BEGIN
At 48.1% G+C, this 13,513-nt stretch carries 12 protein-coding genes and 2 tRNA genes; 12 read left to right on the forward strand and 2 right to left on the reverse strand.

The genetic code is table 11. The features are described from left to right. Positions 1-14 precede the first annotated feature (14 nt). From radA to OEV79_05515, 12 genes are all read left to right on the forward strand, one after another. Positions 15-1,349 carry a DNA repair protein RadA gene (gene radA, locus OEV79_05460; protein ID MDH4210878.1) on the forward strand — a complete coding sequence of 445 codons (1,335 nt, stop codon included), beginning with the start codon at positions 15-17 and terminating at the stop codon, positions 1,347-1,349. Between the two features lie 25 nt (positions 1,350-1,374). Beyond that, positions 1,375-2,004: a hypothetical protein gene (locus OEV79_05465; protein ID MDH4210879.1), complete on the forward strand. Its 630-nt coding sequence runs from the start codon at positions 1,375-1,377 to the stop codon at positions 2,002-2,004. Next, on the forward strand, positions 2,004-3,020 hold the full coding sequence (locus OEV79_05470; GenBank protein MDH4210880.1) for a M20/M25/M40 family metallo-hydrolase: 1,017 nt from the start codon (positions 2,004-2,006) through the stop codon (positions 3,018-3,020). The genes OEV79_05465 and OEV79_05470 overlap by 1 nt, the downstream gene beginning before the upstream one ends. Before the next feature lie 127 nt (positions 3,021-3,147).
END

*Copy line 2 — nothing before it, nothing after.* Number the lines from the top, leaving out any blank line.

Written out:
The genetic code is table 11. The features are described from left to right. Positions 1-14 precede the first annotated feature (14 nt). From radA to OEV79_05515, 12 genes are all read left to right on the forward strand, one after another. Positions 15-1,349 carry a DNA repair protein RadA gene (gene radA, locus OEV79_05460; protein ID MDH4210878.1) on the forward strand — a complete coding sequence of 445 codons (1,335 nt, stop codon included), beginning with the start codon at positions 15-17 and terminating at the stop codon, positions 1,347-1,349. Between the two features lie 25 nt (positions 1,350-1,374). Beyond that, positions 1,375-2,004: a hypothetical protein gene (locus OEV79_05465; protein ID MDH4210879.1), complete on the forward strand. Its 630-nt coding sequence runs from the start codon at positions 1,375-1,377 to the stop codon at positions 2,002-2,004. Next, on the forward strand, positions 2,004-3,020 hold the full coding sequence (locus OEV79_05470; GenBank protein MDH4210880.1) for a M20/M25/M40 family metallo-hydrolase: 1,017 nt from the start codon (positions 2,004-2,006) through the stop codon (positions 3,018-3,020). The genes OEV79_05465 and OEV79_05470 overlap by 1 nt, the downstream gene beginning before the upstream one ends. Before the next feature lie 127 nt (positions 3,021-3,147).